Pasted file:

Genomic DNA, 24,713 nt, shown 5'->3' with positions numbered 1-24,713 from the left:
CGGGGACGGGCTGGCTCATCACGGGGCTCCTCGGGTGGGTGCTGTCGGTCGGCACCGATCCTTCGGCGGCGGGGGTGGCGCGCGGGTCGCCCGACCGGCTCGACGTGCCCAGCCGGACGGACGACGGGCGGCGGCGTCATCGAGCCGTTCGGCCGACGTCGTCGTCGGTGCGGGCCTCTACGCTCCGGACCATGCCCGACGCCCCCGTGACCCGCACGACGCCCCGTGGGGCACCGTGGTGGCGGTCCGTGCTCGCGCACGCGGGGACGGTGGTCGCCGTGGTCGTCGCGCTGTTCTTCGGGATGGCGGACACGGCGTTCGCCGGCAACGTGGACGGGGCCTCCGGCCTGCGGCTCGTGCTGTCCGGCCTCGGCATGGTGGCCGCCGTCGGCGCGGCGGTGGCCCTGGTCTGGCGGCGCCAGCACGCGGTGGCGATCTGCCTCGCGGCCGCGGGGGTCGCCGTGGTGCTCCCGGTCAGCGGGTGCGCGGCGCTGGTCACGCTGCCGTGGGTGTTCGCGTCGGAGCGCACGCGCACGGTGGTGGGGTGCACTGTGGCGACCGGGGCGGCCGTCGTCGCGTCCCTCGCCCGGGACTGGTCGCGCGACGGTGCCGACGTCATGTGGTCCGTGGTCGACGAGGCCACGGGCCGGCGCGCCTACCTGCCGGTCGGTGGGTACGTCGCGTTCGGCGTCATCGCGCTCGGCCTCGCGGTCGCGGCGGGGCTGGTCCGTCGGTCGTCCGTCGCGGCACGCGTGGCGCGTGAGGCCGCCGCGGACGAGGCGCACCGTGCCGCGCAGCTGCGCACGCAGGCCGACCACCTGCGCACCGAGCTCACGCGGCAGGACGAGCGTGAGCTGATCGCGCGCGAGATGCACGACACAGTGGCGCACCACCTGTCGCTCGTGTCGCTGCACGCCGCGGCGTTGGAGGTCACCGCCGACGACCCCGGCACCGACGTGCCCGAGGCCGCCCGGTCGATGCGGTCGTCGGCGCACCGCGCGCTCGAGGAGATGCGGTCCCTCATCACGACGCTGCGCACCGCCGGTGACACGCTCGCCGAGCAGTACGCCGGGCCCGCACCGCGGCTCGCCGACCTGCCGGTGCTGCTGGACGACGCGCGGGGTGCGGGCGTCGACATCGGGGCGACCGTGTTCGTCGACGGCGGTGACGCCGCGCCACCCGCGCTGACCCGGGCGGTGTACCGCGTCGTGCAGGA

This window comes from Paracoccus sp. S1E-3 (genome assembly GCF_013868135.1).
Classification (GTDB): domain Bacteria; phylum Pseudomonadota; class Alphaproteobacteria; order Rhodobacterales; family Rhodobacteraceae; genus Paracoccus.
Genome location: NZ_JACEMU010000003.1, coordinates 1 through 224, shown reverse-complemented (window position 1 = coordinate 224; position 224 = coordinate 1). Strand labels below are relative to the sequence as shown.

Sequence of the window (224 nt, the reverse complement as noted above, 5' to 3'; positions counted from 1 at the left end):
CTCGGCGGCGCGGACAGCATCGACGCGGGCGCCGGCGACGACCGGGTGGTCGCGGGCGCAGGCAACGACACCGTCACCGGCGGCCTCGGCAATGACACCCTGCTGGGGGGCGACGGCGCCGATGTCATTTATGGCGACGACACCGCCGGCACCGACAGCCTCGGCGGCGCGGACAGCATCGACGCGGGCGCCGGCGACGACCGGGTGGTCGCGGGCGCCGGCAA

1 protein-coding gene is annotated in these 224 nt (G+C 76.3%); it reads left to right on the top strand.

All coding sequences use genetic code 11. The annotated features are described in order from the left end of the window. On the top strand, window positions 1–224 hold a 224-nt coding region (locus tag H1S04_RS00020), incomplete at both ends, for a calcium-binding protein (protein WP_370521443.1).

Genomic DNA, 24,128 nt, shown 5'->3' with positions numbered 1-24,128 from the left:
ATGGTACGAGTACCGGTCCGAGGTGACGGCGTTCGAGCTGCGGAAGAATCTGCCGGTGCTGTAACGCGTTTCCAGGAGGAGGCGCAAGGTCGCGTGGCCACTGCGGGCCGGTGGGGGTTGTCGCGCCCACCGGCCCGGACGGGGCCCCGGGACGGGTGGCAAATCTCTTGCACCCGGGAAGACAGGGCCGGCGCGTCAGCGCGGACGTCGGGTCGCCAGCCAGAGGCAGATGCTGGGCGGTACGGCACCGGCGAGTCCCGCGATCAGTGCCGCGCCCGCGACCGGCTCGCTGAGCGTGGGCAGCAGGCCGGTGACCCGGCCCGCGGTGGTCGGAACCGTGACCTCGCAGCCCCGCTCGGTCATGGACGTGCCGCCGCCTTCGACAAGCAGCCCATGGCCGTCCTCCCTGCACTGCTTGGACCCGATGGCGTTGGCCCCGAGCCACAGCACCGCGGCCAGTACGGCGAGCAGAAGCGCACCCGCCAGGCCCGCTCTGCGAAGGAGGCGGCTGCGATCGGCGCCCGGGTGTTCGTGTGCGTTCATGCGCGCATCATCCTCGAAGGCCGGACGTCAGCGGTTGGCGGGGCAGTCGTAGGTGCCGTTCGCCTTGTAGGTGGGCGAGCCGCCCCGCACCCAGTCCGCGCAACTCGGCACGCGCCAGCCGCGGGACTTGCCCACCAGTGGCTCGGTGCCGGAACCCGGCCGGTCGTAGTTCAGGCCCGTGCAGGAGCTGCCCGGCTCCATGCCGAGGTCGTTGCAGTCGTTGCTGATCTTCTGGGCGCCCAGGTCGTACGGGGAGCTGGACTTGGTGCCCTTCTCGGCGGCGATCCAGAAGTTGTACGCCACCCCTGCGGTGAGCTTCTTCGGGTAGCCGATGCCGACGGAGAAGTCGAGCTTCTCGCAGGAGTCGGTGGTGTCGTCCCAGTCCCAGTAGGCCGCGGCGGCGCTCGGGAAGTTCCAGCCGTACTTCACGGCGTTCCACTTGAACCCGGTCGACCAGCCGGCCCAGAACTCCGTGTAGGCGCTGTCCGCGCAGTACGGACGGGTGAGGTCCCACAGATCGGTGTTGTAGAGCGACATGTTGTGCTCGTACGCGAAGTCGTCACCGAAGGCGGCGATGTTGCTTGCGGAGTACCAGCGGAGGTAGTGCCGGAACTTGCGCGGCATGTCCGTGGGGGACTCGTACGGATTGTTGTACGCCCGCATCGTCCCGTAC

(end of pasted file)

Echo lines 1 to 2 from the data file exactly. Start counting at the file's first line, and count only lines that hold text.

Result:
Genomic DNA, 24,713 nt, shown 5'->3' with positions numbered 1-24,713 from the left:
CGGGGACGGGCTGGCTCATCACGGGGCTCCTCGGGTGGGTGCTGTCGGTCGGCACCGATCCTTCGGCGGCGGGGGTGGCGCGCGGGTCGCCCGACCGGCTCGACGTGCCCAGCCGGACGGACGACGGGCGGCGGCGTCATCGAGCCGTTCGGCCGACGTCGTCGTCGGTGCGGGCCTCTACGCTCCGGACCATGCCCGACGCCCCCGTGACCCGCACGACGCCCCGTGGGGCACCGTGGTGGCGGTCCGTGCTCGCGCACGCGGGGACGGTGGTCGCCGTGGTCGTCGCGCTGTTCTTCGGGATGGCGGACACGGCGTTCGCCGGCAACGTGGACGGGGCCTCCGGCCTGCGGCTCGTGCTGTCCGGCCTCGGCATGGTGGCCGCCGTCGGCGCGGCGGTGGCCCTGGTCTGGCGGCGCCAGCACGCGGTGGCGATCTGCCTCGCGGCCGCGGGGGTCGCCGTGGTGCTCCCGGTCAGCGGGTGCGCGGCGCTGGTCACGCTGCCGTGGGTGTTCGCGTCGGAGCGCACGCGCACGGTGGTGGGGTGCACTGTGGCGACCGGGGCGGCCGTCGTCGCGTCCCTCGCCCGGGACTGGTCGCGCGACGGTGCCGACGTCATGTGGTCCGTGGTCGACGAGGCCACGGGCCGGCGCGCCTACCTGCCGGTCGGTGGGTACGTCGCGTTCGGCGTCATCGCGCTCGGCCTCGCGGTCGCGGCGGGGCTGGTCCGTCGGTCGTCCGTCGCGGCACGCGTGGCGCGTGAGGCCGCCGCGGACGAGGCGCACCGTGCCGCGCAGCTGCGCACGCAGGCCGACCACCTGCGCACCGAGCTCACGCGGCAGGACGAGCGTGAGCTGATCGCGCGCGAGATGCACGACACAGTGGCGCACCACCTGTCGCTCGTGTCGCTGCACGCCGCGGCGTTGGAGGTCACCGCCGACGACCCCGGCACCGACGTGCCCGAGGCCGCCCGGTCGATGCGGTCGTCGGCGCACCGCGCGCTCGAGGAGATGCGGTCCCTCATCACGACGCTGCGCACCGCCGGTGACACGCTCGCCGAGCAGTACGCCGGGCCCGCACCGCGGCTCGCCGACCTGCCGGTGCTGCTGGACGACGCGCGGGGTGCGGGCGTCGACATCGGGGCGACCGTGTTCGTCGACGGCGGTGACGCCGCGCCACCCGCGCTGACCCGGGCGGTGTACCGCGTCGTGCAGGA